With her background at the Institute of Graphic Arts at Moscow Polytechnic University, Anna Nezhnaya’s focus lies in the medium of drawing. After moving from Moscow to Berlin in 2014, she studied fine arts at the Caspar David Friedrich Institute at Greifswald University. Since then, her work has reinterpreted traditional representations of space and placed them in a contemporary context. From the beginning, light in space has played a major role in her work, and the painterly effect of light structures in large sacred buildings has been investigated.

Upon closer observation, one notices that physical rules are not always realistically implemented in Anna Nezhnaya’s work, thus creating a surreal effect. A conflict between light and shadow is created, and it is not always clear what creates the light, or what is the origin of it, because the scenarios are not in reality, but arise from the imagination of Anna Nezhnaya. Over time, the abstract-looking light objects evolve, and female or animal bodies can start to be perceived in the light. There are direct references to other prominent works in art history as well as creatures of Jewish and Christian mythology, such as the succubus or other hybrid creatures of human and animal decent. Through Anna Nezhnaya’s use of new painting techniques and her interest in new media, the first digital drawings are created, which begins her creative process. Existing pictures of paintings and objects are captured by Anna Nezhnaya and painted over digitally with contrasting colors. The fine colored lines schematically represent a structure in the digital sketches, which begins to glow on its own. What at first seems abstract will soon take shape. For Anna, It makes sense to let a drawing glow by itself and exclude external lighting. Instead of using a light source that illuminates the work from behind or indirectly, the focus should be on the lines of the drawing itself. Only neon lighting can fulfill the requirements of a luminous line. What previously existed only in the paintings can now be experienced in reality or a three dimensional space. The viewer can step into the depicted scenes, and if strategically positioned, one can have the feeling of being immersed in another world.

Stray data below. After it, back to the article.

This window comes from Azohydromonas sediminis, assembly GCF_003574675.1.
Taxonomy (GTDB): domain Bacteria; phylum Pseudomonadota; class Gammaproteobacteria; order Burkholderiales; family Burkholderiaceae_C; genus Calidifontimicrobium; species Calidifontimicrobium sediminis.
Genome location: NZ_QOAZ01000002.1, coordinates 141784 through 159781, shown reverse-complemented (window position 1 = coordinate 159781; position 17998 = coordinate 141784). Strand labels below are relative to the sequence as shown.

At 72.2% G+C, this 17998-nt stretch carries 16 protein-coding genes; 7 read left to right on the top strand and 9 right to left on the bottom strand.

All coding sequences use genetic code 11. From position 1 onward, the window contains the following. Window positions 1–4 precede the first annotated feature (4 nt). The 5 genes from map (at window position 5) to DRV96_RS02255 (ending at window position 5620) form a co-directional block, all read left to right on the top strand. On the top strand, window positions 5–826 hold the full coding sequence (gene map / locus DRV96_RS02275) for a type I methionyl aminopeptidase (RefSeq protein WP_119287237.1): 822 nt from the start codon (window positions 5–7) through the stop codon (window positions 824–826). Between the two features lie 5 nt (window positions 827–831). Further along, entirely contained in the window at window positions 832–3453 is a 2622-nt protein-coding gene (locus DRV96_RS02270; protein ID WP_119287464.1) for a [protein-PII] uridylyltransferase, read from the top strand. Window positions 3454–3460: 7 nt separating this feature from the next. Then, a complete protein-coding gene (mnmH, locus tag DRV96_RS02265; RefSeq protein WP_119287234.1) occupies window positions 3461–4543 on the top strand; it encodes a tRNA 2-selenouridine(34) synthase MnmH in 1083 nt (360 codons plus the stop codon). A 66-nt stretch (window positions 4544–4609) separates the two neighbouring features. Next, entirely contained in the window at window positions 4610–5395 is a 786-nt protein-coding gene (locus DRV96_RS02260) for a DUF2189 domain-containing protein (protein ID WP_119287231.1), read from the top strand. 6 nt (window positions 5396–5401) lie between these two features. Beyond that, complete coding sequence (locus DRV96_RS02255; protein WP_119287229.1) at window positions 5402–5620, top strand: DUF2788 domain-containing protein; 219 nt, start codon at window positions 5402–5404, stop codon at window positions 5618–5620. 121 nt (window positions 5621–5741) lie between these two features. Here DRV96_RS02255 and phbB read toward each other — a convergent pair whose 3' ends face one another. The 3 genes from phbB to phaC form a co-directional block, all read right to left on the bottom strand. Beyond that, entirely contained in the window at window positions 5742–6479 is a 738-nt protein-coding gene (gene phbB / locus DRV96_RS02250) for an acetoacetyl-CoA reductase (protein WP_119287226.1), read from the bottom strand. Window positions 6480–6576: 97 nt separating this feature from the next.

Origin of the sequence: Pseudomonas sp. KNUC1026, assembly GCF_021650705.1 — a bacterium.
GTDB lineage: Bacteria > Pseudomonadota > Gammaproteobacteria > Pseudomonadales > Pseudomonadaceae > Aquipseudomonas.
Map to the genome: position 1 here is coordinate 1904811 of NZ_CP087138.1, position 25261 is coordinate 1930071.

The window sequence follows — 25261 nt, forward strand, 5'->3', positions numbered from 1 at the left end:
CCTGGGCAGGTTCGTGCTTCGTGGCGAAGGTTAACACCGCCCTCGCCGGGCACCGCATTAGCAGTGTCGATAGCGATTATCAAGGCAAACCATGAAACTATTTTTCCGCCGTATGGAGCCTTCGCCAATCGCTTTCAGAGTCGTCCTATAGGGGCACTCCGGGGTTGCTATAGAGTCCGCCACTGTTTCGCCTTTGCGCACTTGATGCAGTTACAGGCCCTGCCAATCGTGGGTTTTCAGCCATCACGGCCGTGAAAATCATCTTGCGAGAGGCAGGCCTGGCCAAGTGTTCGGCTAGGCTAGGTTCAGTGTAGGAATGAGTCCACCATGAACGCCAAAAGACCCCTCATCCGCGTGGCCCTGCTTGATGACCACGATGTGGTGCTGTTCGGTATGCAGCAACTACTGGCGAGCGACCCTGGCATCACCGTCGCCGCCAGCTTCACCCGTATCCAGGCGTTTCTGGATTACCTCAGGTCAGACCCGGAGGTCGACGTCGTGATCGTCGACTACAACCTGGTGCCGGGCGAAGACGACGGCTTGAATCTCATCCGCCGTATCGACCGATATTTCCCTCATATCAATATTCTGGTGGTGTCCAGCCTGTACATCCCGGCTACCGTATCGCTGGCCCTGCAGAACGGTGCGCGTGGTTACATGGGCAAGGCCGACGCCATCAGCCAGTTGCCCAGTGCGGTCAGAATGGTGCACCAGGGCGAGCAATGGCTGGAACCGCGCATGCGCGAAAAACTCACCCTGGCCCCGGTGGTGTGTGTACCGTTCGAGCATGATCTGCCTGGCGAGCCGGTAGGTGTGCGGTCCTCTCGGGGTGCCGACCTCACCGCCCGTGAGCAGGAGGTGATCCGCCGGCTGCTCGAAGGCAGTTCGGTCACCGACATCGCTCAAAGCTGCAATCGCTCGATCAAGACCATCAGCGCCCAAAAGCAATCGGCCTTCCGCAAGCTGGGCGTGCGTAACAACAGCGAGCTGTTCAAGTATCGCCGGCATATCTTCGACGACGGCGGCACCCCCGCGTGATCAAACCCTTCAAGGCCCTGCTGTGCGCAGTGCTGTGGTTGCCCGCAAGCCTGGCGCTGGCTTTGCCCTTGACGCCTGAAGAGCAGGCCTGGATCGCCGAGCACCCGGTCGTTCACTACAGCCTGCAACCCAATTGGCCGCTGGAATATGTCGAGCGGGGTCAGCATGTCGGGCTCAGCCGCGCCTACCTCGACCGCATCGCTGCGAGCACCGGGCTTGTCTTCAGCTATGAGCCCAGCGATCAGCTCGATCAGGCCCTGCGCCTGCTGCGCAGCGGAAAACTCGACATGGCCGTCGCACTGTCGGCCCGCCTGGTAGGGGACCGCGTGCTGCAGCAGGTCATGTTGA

Parallel to the production of the light sculptures, Anna Nezhnaya’s work as a painter is also evolving. She is looking for alternatives to the classic oil and acrylic paint mediums and experiments with spray paint, different varnishes and watercolor. Satisfying results are achieved by dripping and pouring varnish onto the canvas. The surface of the painting becomes very smooth and shiny after drying. The painting visually looks as if it is still wet and reflects the light emanating from the neon works. The technique is an ideal companion for the neon sculptures. The content of the paintings extends the representation of the neon light objects. 

Written by Federico Brauer / Translated by Lauren Völkel